Travel Tips: Mostar & Herzegovina

Sights:  Herzegovina is beautiful and has some of the most stunning scenery I have travelled through.

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Neum Bay

We started in Neum on Bosnia & Herzegovina’s short stretch of coast.  Built as a Yugoslavian tourist destination in the 1970s and 80s, other than the pretty views of the sea there’s little to keep you there.  However, moving in land, it’s worth spending some time in the dense woodlands and rushing river valleys towards Mostar.  Along the road you will come across Počitelj Castle, overlooking the valley.  It’s impressive, high above the river and has been a strategic foot-hold for centuries – including in the more recent wars.

A few miles away is Blagaj which is beautiful and heart-breaking.  A rural community, nearby there is a Tekke (a Dervish Monastery) and waterfall which have attracted pilgrims and visitors for years.  It is very pretty and very calm.  Just outside the village is the cemetery and war memorial with many of the graves dating from the early 1990s when war crossed this part of the Balkans too many times; by the dates on the graves, you can see a whole generation of young men was lost.

A short drive further on and you end up in Mostar with its Ottoman bridge (Stari Most) whose destruction marked one of the lowest parts of the wars.  Today it is rebuilt and walking along the river you would hardly know of the damage caused in 1993.  A few roads back though and things are different.  On the western bank, rebuilding is ongoing and new buildings are emerging out of the rubble.  On the eastern bank, with a more Bosniak population, buildings remain shelled with the marks of shrapnel and bullets visible on their facades.  There are small cemeteries in town squares as this was the only ground available to bury the dead.  This city is healing but there are deeper wounds still to be repaired.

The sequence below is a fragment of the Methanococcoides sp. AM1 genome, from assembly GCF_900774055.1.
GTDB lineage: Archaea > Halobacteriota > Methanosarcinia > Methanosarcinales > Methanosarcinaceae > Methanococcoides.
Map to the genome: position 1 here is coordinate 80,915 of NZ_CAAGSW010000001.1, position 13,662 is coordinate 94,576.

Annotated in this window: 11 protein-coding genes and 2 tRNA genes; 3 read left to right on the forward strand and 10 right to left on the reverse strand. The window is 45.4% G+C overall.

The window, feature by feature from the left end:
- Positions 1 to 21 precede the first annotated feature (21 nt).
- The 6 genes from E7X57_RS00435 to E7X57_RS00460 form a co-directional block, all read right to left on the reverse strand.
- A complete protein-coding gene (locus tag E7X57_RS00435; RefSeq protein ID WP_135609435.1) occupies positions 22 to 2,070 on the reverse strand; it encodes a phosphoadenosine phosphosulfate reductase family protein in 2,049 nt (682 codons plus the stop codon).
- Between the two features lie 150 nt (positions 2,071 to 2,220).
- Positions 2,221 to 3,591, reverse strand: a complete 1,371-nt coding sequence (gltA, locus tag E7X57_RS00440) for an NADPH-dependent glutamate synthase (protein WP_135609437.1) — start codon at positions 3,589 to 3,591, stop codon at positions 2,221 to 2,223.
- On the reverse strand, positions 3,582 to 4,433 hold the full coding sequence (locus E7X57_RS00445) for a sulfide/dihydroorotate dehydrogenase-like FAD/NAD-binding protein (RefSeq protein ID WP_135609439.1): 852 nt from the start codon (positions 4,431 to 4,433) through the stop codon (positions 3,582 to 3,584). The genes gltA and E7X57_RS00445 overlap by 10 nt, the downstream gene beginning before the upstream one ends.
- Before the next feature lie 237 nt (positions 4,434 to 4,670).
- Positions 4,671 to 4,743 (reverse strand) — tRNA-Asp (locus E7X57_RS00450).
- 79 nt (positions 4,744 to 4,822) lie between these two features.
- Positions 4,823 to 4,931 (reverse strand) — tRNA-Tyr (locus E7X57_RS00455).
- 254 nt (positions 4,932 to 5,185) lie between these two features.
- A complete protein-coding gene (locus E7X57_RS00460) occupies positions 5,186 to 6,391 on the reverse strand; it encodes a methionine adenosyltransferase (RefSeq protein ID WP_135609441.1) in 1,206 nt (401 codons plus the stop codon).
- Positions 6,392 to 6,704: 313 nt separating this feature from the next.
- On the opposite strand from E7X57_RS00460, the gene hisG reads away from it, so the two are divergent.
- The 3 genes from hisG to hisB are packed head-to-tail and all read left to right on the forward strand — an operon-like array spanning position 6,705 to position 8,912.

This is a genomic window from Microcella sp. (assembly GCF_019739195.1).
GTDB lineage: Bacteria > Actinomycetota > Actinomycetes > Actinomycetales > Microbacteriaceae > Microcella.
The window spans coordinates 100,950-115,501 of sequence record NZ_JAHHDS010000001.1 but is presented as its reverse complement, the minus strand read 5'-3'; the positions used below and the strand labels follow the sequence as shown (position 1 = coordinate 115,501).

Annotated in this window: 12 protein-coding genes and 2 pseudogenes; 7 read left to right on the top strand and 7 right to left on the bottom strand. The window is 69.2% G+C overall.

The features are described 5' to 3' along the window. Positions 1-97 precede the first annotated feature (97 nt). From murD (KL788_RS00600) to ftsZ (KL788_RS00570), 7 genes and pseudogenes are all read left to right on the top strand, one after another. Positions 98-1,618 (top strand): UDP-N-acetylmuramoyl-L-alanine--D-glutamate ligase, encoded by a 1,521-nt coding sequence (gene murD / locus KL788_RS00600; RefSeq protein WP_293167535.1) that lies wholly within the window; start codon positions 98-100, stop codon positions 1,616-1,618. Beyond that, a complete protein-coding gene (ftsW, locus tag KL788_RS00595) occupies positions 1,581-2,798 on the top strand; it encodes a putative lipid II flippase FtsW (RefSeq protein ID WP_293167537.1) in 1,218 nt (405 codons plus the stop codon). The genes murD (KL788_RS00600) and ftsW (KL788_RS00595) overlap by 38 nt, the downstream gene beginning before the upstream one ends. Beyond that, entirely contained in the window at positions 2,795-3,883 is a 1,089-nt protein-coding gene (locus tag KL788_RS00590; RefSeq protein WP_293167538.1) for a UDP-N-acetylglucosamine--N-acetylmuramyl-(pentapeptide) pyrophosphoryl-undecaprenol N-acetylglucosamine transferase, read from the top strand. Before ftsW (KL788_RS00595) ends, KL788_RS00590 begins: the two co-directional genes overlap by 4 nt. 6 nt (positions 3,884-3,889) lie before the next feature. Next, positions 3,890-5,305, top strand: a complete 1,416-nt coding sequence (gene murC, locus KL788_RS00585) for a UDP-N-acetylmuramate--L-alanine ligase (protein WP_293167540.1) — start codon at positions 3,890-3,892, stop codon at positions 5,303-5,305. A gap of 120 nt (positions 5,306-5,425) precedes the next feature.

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Kravica Waterfall

Moving back towards the coast, Kravica Waterfall is worth a little detour, particularly in the early evening when the coaches have left and the sun is hitting the falls.  It’s a bit of a walk in to the valley but a tranquil spot, a further reminder of this area’s natural beauty.

Travel:  We flew in to Dubrovnik Airport and hired a car so were driving through this part of the world.  There are buses but a road trip is more my sort of trip.

We were therefore travelling on Croatian number plates – this can attract a little attention in more remote areas as it indicates you could be a tourist.  The roads are good quality – indeed a little too good quality in that we ended up being pulled over by the Police for speed.  A lack of English on the part of the officer I think saved us from a fine or any other financial exchange to solve the issue.  It is important, when hiring a car, to make sure you have the car papers and insurance to cross the border which will incur additional charge at hire office.  Ours were checked so it is not something you can get away without.

It is also worth noting that Bosnia has a closed currency so you can only exchange currency in country.  That said, in tourist areas Euros seemed to do the trick and cards were accepted in larger shops (though not very popular).

Accommodation:  We stayed in Neum at the Hotel Villa Nova (7 Primorska St.).  To be honest, there weren’t very many options open to us as we were off-season but this is a well-priced, clean tourist hotel with good views of the bay. http://www.booking.com/hotel/ba/aparthotel-villa-nova.html?aid=1222377&no_rooms=1&group_adults=2&room1=A%2CA

Food & Drink:  We ate at the hotel in Neum and then on the banks of the river in Mostar.  Like most tourists, we sampled Ćevapi a cross between a sausage and a kebab with breads and salad.  They’re lovely but I’m looking forward on a future trip to sampling Bosnian food more widely.

Further Reading & Listening:

Guide books:  Since Lonely planet have stopped their guide to South Eastern Europe, the options for Bosnia seem to be one of their multi-country volume, such as Europe on a shoe-string, or the Bradt Travel Guide for Bosnia & Herzegovina specifically.  As for maps, the Croatian map from Freytag-Berndt covers much of the Mostar/Herzegovina area but they also have a map which covers all of Bosnia:

   

Further Reading: A little general knowledge of the complex history of Bosnia & Herzegovina is helpful; I found sections of Martin Bell’s In Harm’s Way helpful; although it focusses on Sarajevo it gives a sense of the issues and horrors seen here 25 years ago.

Podcast: The BBC have produced a short but informative documentary on Mostar:  https://itunes.apple.com/gb/podcast/the-destruction-of-the-bridge-at-mostar-bosnia/id1005619847?i=1000344596436&mt=2

Blog: And for another traveler’s views of this part of the world, check out World of Wanderlust’s posts on Bosnia: http://www.worldofwanderlust.com/category/europe-2/bosnia-herzegovina/

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